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Recently I read a lot about noSQL DBMSs. I understand CAP theorem, ACID rules, BASE rules and the basic theory. But didn't find any resources on why is noSQL scalable more easily than RDBMS (e.g. in case of a system that requires lots of DB servers)?

I guess that keeping constraints and foreign keys cost resources and when a DBMS is distributed, it is a lot more complicated. But I expect there's a lot more than this.

Can someone please explain how noSQL/SQL affects scalability?

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marked as duplicate by gnat, Martijn Pieters, Kilian Foth, Joachim Sauer, thorsten müller Apr 9 '13 at 11:28

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"I guess that keeping constraints and foreign keys cost resources and when a DBMS is distributed, it is a lot more complicated. But I expect there's a lot more than this." - Actually, that's it. More accurately, that's the one common characteristic that makes most NoSQL solutions more scalable than their SQL cousins (for certain data models). But NoSQL is an extremely vague term, different families of NoSQL databases have different characteristics that make them more scalable. –  Yannis Rizos Apr 8 '13 at 21:49
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Of course SQL databases scale perfectly well into trillions of records, they just need some expertise to design and set them up that application developers don't have. And generally a fairly expensive set of hardware and licenses. –  HLGEM Apr 8 '13 at 22:19
    
+1 for Nice Question. –  Md. Mahbubur R. Aaman Apr 9 '13 at 6:06
    
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In my opinion this question is not a duplicate of either of those. The mongodb question is (besides a bad title making it seem more specific) asking something else which is in fact more general. Voted to reopen. –  Joeri Sebrechts Apr 15 '13 at 14:31

4 Answers 4

up vote 14 down vote accepted

noSQL databases give up a massive amount of functionality that a SQL database gives you by it's very nature.

Things like automatic enforcement of referential integrity, transactions, etc. These are all things that are very handy to have for some problems, and which require some interesting techniques to scale outside of a single server (think about what happens if you need to lock two tables for an atomic transaction, and they are on different servers!).

noSQL databases don't have all that. If you need that stuff, you need to do it yourself, but if you DON'T need it (and there are a lot of applications that don't), then boy howdy are you in luck. The DB doesn't have to do all of these complex operations and locking across much of the dataset, so it's really easy to partition the thing across many servers/disks/whatever and have it work really fast.

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It's not about NoSQL vs SQL, it's about BASE vs ACID.

Scalable has to be broken down into its constituents:

  • Read scaling = handle higher volumes of read operations
  • Write scaling = handle higher volumes of write operations

ACID-compliant databases (like traditional RDBMS's) can scale reads. They are not inherently less efficient than NoSQL databases because the (possible) performance bottlenecks are introduced by things NoSQL (sometimes) lacks (like joins and where restrictions) which you can opt not to use. Clustered SQL RDBMS's can scale reads by introducing additional nodes in the cluster. There are constraints to how far read operations can be scaled, but these are imposed by the difficulty of scaling up writes as you introduce more nodes into the cluster.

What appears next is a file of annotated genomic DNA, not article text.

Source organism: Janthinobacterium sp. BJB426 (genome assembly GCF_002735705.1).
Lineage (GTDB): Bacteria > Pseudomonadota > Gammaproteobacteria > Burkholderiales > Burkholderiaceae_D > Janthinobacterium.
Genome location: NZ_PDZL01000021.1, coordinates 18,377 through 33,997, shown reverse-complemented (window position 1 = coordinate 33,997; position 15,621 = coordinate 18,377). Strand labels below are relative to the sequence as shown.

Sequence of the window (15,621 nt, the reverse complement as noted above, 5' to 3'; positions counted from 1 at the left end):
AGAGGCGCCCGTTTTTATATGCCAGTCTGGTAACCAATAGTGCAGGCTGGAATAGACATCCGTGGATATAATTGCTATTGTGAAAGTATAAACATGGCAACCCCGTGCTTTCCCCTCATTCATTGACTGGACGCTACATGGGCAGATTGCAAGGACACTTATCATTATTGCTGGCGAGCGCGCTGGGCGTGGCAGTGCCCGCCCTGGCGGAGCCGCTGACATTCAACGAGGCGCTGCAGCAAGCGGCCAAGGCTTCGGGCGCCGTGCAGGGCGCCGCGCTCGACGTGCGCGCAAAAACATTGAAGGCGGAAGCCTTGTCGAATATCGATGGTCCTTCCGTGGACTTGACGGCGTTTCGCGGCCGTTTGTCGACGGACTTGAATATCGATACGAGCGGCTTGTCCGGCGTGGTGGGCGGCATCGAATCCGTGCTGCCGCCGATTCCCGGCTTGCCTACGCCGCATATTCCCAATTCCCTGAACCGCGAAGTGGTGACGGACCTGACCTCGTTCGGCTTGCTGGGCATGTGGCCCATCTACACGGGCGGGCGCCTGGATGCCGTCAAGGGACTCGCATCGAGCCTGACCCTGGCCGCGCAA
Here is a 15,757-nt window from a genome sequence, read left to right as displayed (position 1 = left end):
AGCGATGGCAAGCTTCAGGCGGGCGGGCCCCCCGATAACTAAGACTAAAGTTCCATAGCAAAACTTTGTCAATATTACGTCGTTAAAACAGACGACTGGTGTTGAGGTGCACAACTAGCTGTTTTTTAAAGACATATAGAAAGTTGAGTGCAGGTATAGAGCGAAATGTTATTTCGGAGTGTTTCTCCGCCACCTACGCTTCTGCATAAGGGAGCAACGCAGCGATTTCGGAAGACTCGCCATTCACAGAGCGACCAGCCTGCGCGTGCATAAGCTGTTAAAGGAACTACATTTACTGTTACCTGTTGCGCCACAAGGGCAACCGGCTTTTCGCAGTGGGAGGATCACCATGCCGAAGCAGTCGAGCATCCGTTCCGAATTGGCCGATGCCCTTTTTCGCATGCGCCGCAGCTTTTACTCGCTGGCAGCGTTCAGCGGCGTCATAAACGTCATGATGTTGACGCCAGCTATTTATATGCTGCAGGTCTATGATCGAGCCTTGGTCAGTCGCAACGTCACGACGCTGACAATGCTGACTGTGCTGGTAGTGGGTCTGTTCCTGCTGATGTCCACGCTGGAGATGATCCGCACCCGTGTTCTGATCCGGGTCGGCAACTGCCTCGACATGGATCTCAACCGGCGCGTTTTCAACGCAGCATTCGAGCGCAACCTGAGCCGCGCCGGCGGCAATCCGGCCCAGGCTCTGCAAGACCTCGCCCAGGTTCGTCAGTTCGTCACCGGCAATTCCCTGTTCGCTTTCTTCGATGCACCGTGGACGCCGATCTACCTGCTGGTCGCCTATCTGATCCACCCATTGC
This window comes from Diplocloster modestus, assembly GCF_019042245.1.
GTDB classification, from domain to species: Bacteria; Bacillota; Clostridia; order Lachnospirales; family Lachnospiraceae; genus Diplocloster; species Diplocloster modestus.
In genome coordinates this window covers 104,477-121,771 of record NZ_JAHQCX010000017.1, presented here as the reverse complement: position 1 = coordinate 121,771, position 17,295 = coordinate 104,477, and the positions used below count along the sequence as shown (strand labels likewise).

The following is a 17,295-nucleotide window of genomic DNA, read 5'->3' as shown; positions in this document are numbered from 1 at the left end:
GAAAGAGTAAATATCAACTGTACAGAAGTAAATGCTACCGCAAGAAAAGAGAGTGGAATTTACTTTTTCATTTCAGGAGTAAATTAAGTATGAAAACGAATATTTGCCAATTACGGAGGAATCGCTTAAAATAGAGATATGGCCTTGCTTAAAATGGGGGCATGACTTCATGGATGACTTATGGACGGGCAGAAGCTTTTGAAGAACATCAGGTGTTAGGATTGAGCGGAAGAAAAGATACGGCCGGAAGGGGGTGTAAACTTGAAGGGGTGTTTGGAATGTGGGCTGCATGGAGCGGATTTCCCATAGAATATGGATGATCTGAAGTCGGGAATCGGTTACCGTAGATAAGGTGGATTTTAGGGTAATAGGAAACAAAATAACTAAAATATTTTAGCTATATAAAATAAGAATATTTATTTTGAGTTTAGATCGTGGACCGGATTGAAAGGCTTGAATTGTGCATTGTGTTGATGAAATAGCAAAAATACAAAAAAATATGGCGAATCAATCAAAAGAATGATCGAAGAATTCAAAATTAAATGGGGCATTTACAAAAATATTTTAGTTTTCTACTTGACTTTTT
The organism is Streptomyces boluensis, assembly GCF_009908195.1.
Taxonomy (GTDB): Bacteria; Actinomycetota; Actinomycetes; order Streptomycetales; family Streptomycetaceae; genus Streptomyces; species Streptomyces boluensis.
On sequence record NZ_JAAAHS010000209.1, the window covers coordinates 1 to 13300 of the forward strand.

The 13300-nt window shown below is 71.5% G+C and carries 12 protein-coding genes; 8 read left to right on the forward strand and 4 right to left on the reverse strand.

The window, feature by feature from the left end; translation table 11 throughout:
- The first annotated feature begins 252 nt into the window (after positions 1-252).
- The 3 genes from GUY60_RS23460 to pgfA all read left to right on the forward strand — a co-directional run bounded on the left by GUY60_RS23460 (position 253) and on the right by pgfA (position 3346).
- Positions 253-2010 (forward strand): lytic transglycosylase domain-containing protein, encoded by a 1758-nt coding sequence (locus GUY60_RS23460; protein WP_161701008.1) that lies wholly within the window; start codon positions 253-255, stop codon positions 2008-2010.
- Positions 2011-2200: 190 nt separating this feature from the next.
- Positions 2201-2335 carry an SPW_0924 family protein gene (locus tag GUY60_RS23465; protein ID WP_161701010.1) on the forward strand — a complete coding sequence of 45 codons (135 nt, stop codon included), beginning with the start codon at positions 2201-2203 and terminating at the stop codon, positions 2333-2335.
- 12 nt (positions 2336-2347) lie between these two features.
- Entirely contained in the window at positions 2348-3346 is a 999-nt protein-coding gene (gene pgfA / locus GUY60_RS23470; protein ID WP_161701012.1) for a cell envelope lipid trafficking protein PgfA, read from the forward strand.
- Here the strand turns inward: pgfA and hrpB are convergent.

Write scaling is where things get hairy. There are various constraints imposed by the ACID principle which you do not see in eventually-consistent (BASE) architectures:

  • Atomicity means that transactions must complete or fail as a whole, so a lot of bookkeeping must be done behind the scenes to guarantee this.
  • Consistency constraints mean that all nodes in the cluster must be identical. If you write to one node, this write must be copied to all other nodes before returning a response to the client. This makes a traditional RDBMS cluster hard to scale.
  • Durability constraints mean that in order to never lose a write you must ensure that before a response is returned to the client the write is flushed to disk.

To scale up write operations or the number of nodes in a cluster beyond a certain point you have to be able to relax some of the ACID requirements:

  • Dropping Atomicity lets you shorten the time tables (sets of data) are locked. Example: MongoDB, CouchDB.
  • Dropping Consistency lets you scale up writes across cluster nodes. Examples: riak, cassandra.
  • Dropping Durability lets you respond to write commands without flushing to disk. Examples: memcache, redis.

NoSQL databases typically follow the BASE model instead of the ACID model. They give up the A, C and/or D requirements, and in return they improve scalability. Some, like Cassandra, let you opt into ACID's guarantees when you need them. However, not all NoSQL databases are more scalable all the time.

The SQL API lacks a mechanism to describe queries where ACID's requirements are relaxed. This is why the BASE databases are all NoSQL.

Personal note: one final point I'd like to make is that most cases where NoSQL is currently being used to improve performance, a solution would be possible on a proper RDBMS (mysql doesn't count) by using a correctly normalized schema with proper indexes. As proven by this very site (powered by MS SQL Server) RDBMS's can scale to high workloads, if you use them properly. People who don't understand how to optimize RDBMS's should stay away from NoSQL, because they don't understand what risks they are taking with their data.